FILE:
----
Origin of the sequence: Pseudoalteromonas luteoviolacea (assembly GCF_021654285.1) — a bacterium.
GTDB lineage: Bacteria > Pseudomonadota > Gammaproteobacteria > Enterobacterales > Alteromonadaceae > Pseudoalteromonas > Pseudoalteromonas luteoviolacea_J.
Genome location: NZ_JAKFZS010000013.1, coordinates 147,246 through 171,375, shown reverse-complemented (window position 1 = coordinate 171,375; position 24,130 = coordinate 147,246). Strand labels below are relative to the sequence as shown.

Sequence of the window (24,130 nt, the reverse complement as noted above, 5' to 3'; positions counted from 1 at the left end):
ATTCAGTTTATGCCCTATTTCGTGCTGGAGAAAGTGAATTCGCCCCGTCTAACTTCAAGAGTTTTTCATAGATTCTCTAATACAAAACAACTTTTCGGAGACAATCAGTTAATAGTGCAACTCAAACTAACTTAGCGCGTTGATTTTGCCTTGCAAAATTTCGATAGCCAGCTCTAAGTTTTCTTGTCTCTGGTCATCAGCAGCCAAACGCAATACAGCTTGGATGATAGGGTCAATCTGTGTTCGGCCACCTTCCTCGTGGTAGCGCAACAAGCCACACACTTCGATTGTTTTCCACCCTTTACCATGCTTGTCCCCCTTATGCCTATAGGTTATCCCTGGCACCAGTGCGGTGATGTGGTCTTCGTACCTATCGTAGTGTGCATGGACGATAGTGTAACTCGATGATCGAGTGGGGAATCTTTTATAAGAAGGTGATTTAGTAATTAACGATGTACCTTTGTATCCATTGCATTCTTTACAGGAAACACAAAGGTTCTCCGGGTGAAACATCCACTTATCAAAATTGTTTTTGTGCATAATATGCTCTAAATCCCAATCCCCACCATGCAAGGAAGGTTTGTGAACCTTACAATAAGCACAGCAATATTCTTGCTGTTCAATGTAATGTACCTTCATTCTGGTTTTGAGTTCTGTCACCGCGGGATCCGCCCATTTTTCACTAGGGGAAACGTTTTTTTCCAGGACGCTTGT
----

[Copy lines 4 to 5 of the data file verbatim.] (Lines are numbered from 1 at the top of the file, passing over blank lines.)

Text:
Sequence of the window (24,130 nt, the reverse complement as noted above, 5' to 3'; positions counted from 1 at the left end):
ATTCAGTTTATGCCCTATTTCGTGCTGGAGAAAGTGAATTCGCCCCGTCTAACTTCAAGAGTTTTTCATAGATTCTCTAATACAAAACAACTTTTCGGAGACAATCAGTTAATAGTGCAACTCAAACTAACTTAGCGCGTTGATTTTGCCTTGCAAAATTTCGATAGCCAGCTCTAAGTTTTCTTGTCTCTGGTCATCAGCAGCCAAACGCAATACAGCTTGGATGATAGGGTCAATCTGTGTTCGGCCACCTTCCTCGTGGTAGCGCAACAAGCCACACACTTCGATTGTTTTCCACCCTTTACCATGCTTGTCCCCCTTATGCCTATAGGTTATCCCTGGCACCAGTGCGGTGATGTGGTCTTCGTACCTATCGTAGTGTGCATGGACGATAGTGTAACTCGATGATCGAGTGGGGAATCTTTTATAAGAAGGTGATTTAGTAATTAACGATGTACCTTTGTATCCATTGCATTCTTTACAGGAAACACAAAGGTTCTCCGGGTGAAACATCCACTTATCAAAATTGTTTTTGTGCATAATATGCTCTAAATCCCAATCCCCACCATGCAAGGAAGGTTTGTGAACCTTACAATAAGCACAGCAATATTCTTGCTGTTCAATGTAATGTACCTTCATTCTGGTTTTGAGTTCTGTCACCGCGGGATCCGCCCATTTTTCACTAGGGGAAACGTTTTTTTCCAGGACGCTTGT